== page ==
The game can be repetitive at times. In one mission early on, for instance, I had to start up the same set of generators on three different days, in order to divert power to different areas of the island. For the most part, though, I was constantly doing different things. Missions involved everything from decrypting pictograms to infiltrating a masked ball. I also found that when I did have to revisit areas or scenarios, I usually either knew a shortcut to breeze past it or by that point was much more powerful, making it easier to take down whatever enemies I might need to kill. It’s also a very open game. With seven visionaries to kill and a big island to explore, there’s pretty much always something else to do if you get stuck.
That I’ve gone this far without even talking about the shooting should tell you something: Deathloop’s central mystery is such a fun and satisfying thing to pull apart and solve that it almost overshadows the action. That said, the action is amazing. This is clearly an Arkane game, which means it’s less a straight shooter, and more a game where you sneak into dangerous places and use a combination of stealth, creativity, and luck to kill everybody. I barely even used guns, instead relying primarily on my arsenal of superpowers and, more than anything else, a machete for quiet takedowns. (Kills in Deathloop are extremely gory, with lots of decapitated heads and needlessly large splashes of blood.)
But, in true Arkane fashion, there always seemed to be multiple ways to tackle a problem, whether it was a different combat technique or a hidden passageway that sidestepped violence altogether. I should also note that on the PS5 the game makes great use of the DualSense controller, so combat really does feel better, thanks to realistic vibrations and different trigger tension depending on your weapon. The controller’s speaker, in particular, is put to good use, with Julianna constantly pestering you with messages over a walkie talkie.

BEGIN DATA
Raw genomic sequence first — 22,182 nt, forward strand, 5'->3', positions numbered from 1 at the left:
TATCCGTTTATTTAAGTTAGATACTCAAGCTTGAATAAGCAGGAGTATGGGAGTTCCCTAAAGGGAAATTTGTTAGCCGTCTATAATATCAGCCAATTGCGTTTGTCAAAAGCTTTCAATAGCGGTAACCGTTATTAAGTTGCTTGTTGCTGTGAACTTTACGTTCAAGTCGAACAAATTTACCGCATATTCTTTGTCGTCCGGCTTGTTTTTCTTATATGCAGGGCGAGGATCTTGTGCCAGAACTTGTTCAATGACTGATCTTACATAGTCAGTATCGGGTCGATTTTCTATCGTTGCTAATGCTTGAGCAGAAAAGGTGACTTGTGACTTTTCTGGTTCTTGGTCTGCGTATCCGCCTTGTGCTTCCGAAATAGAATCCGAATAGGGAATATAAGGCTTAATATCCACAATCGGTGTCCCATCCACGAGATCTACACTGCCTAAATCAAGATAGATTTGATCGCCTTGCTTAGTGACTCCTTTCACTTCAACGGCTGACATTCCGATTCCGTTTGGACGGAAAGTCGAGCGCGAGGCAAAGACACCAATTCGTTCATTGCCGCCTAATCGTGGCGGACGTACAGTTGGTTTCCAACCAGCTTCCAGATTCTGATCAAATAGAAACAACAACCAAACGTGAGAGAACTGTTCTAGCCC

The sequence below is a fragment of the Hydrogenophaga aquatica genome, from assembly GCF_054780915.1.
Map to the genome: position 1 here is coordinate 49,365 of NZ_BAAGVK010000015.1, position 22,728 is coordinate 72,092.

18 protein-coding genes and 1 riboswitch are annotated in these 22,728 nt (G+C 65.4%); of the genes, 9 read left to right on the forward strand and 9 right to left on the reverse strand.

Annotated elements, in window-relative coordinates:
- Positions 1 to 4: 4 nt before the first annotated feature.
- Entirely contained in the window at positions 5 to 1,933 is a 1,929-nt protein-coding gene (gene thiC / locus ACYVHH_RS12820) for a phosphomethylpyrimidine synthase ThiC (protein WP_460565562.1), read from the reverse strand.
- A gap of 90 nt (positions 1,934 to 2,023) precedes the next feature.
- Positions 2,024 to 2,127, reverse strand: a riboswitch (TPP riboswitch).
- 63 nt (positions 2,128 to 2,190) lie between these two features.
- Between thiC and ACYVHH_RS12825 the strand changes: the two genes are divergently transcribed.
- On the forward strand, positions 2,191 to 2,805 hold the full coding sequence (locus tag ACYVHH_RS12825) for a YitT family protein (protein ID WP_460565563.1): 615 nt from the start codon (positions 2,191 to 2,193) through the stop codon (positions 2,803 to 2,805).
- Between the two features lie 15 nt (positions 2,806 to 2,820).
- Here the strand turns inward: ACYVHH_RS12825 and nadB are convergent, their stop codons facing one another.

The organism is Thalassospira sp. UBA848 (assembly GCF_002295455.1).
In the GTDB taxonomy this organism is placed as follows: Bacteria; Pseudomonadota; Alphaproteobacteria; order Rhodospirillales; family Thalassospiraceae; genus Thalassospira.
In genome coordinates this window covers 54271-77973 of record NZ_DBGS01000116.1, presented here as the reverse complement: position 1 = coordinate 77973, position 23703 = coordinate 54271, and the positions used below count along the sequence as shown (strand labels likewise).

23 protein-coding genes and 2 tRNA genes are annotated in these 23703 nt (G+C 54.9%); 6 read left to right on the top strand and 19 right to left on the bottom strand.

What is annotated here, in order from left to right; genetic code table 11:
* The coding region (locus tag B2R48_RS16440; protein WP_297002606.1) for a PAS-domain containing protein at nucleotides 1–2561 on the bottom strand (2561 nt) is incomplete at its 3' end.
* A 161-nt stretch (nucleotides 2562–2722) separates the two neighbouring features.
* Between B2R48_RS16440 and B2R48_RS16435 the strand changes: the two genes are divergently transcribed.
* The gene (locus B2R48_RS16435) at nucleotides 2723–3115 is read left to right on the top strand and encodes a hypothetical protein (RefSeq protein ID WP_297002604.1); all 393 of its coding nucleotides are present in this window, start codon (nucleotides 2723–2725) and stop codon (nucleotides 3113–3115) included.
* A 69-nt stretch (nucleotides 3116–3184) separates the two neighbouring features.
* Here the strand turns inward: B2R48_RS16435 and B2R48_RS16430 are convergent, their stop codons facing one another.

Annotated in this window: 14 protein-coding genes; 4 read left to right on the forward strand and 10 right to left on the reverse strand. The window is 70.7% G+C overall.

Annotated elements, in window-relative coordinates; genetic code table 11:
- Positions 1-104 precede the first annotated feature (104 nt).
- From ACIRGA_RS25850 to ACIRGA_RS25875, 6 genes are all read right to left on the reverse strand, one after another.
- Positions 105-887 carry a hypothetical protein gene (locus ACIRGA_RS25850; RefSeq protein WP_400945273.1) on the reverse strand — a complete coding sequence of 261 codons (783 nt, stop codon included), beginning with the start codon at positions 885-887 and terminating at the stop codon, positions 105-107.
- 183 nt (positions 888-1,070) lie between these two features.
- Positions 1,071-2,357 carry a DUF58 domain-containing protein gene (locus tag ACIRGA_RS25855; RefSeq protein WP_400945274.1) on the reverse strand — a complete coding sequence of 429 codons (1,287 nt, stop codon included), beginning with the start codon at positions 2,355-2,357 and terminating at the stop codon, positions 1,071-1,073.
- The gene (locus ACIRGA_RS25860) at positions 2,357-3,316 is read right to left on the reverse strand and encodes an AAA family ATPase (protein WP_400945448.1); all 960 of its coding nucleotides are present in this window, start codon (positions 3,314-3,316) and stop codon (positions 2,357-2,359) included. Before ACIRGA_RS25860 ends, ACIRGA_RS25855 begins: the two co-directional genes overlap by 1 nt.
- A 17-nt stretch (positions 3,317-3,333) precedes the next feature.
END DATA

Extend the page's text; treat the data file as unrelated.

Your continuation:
There always seemed to be multiple ways to tackle a problem
I really only have a few small nitpicks with Deathloop, and they mostly have to do with some artificial techniques the game uses to create tension. The first has to do with saves. Despite being a primarily single-player experience, you can’t save Deathloop mid-mission; instead, the game only saves when Colt leaves an area. Many of the missions are short, so it’s not always a problem, but some can drag on quite a bit, particularly when it comes to finally taking down the visionaries. It’s really frustrating to not be able to take a pause when real life interferes with playing the game. Likewise, Deathloop has an interesting take on multiplayer. While the story puts you in the role of Colt, you can also play as Julianna and wreak havoc on another player’s game. It’s a cool concept, but I mostly just found it annoying to be on a good run and have someone jump in and kill me in the middle of a carefully planned mission. It’s also unavoidable; if you aren’t playing online, an AI-powered Julianna will pop in on occasion instead. In my pre-launch experience, this always seemed to happen at the worst possible moment.
The most remarkable thing about Deathloop is how all of its elements — the intricate, stylish world of Blackreef; action that encourages experimentation; a mystery dense with ideas and surprises; the entertainingly hostile relationship between Colt and Julianna — fit together so seamlessly. You could spend the morning tip-toeing around guards to find a password hidden in a desk, which helps you steal a sniper rifle in the afternoon, which you then use to take down a boss in the evening. And right after, Julianna is going to call you on a walkie for a charmingly expletive-laced tirade.
Each of those elements feels not only cohesive, but necessary. In most games, audiologs are throwaway lore meant for the most hardcore fans. Here they can be the difference between success and failure.
Deathloop launches September 14th on the PS5 and PC.